Social Engineering Methods
4 Ways Criminals Exploit Human Behaviour
In 2016, a member of a Google research team conducted a social engineering experiment. Scattering 300 USB drives across a university campus, they found that over 45% of drives were plugged in and had files examined.
Typically motivated by an altruism to find the owner, as well as curiosity, the unsuspecting users demonstrated that social engineering can be simple. Having questioned these helpful stooges, the researchers found that 68% had taken no precautions when connecting a USB drive.
Though in this instance it was merely a harmless experiment, the devices could have just as easily contained malware or exfiltration software. Leaving devices in the right place, malicious actors could potentially exploit this curiosity with very little effort, bypassing network defences and causing untold damage.
There are many methods to socially engineer an attack, not all of them are particularly complicated or even that unfamiliar.
The common factor being, they are all designed to exploit a human weakness in aiding a malicious actor in gaining control or access. Today, social engineering is recognised as one of the greatest security threats that organisations face and is typically a mix of both insider and outsider threat.
When thinking about social engineering attacks, there are four main areas to consider:
This method of social engineering is essentially the creation of a story which is then used to compel a victim into a situation where they find it increasingly difficult to deny requests.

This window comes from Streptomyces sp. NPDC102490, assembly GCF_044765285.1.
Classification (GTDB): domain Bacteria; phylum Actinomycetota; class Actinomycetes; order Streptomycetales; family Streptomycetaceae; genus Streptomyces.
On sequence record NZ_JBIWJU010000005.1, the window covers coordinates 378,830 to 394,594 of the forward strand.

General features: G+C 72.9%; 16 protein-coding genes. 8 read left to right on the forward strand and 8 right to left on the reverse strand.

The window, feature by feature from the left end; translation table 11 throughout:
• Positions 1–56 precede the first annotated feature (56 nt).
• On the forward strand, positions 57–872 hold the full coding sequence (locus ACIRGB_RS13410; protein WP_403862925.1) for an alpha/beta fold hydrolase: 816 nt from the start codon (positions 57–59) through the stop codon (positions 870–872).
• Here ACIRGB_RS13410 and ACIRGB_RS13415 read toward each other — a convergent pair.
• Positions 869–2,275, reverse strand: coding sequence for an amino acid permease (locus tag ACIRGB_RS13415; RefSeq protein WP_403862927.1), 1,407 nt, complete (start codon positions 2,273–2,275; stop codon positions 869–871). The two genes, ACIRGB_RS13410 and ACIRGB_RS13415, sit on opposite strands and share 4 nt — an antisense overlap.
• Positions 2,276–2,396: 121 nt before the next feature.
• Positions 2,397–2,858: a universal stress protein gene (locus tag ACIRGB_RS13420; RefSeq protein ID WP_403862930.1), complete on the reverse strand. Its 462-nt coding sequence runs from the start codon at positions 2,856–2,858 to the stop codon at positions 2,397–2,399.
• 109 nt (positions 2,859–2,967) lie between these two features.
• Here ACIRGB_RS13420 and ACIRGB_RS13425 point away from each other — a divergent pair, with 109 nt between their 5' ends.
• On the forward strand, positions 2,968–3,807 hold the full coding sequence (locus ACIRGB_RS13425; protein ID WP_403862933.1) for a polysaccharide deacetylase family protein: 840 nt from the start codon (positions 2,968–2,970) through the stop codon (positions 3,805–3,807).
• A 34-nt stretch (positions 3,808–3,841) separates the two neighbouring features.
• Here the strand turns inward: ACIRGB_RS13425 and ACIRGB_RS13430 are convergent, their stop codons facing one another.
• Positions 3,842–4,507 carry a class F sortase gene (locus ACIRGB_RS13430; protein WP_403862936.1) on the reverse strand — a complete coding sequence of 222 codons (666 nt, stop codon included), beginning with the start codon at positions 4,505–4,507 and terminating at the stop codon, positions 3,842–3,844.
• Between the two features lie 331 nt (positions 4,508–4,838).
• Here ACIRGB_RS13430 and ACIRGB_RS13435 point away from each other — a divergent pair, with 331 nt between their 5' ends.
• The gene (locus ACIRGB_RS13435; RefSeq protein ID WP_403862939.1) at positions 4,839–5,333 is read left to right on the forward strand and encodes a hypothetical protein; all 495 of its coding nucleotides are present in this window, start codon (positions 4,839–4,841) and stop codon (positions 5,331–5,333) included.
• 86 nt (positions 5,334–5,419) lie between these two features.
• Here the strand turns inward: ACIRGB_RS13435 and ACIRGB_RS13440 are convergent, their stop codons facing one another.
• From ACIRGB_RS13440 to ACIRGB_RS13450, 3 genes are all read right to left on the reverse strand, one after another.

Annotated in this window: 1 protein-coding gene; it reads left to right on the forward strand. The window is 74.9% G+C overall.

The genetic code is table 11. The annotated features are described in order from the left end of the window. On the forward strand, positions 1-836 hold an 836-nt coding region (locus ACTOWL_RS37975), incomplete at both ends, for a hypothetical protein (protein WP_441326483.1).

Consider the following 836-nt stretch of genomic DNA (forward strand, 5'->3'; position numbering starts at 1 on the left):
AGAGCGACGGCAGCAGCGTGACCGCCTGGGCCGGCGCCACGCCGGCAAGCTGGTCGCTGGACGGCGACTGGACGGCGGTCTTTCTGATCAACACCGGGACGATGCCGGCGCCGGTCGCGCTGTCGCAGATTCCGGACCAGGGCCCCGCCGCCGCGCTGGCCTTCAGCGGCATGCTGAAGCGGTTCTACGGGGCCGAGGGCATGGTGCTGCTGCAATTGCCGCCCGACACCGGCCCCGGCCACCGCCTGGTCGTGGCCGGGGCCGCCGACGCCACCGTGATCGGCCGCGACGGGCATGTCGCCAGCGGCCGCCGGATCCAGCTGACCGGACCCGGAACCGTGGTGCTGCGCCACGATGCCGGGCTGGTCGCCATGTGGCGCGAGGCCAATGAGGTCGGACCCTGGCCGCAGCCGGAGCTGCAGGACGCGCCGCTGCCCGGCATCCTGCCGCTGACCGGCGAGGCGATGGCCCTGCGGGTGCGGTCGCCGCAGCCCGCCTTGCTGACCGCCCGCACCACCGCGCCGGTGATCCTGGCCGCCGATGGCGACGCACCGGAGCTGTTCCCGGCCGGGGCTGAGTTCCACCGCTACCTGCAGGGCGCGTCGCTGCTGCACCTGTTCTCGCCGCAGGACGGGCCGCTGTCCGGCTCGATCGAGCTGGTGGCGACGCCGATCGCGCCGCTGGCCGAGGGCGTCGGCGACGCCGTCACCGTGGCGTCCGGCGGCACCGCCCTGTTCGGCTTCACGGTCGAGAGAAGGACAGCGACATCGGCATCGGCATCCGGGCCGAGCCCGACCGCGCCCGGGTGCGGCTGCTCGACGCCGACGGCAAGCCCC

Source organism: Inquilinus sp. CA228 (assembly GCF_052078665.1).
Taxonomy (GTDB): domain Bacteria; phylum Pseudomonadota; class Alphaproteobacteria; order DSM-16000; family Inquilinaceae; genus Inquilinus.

It may be a crying child at someone’s side, or in the background of a phone call, eliciting sympathy, it could also be a fabricated tale of needing an ‘insignificant bank detail’ to avoid an unwanted consequence.
Though both sympathy and empathy are a sure sign of decency, these characteristics can undoubtedly be exploited too. Whereas other methods of social engineering may rely on urgency or fear, pretexting relies on creating a false sense of trust.
Exemplified by the above research into USB drops, baiting appeals to people’s curiosity, their vanity and their greed.
Offering something that is a little ‘too good to be true’ and waiting to see who comes biting. This method may take the form of devices, emails or even downloads, all designed to prompt users to hand over login credentials, access or sensitive information.
A simple, yet very effective method of gaining entrance into a secure location, tailgating (or piggybacking) can involve the impersonation of a delivery person, a security guard or a hapless employee who has misplaced their ID.
Though it may again seem easily avoidable, social engineers have used this method to gain access to some of the most secure corporate environments imaginable and even place bugs in CEO’s offices. The next time you hold that door open to a stranger, you may want to think twice.
- Quid Pro Quo
Roughly translated as this-for-that, quid pro quo is an attack that relies on exchange. From offerings of cash, to a simple gift of a pen, it is surprising how easily an office worker can be gently persuaded to hand over their network passwords.
Though it is not always this obvious and quid pro quo can encompass, for example, the impersonation of IT service people who offer help in exchange for actions such as the disabling of anti-virus software.
Information security is a wide topic, and social engineering attacks represent just a portion of the methods which can be used by nefarious actors to further their goals, and steal and exploit your information.
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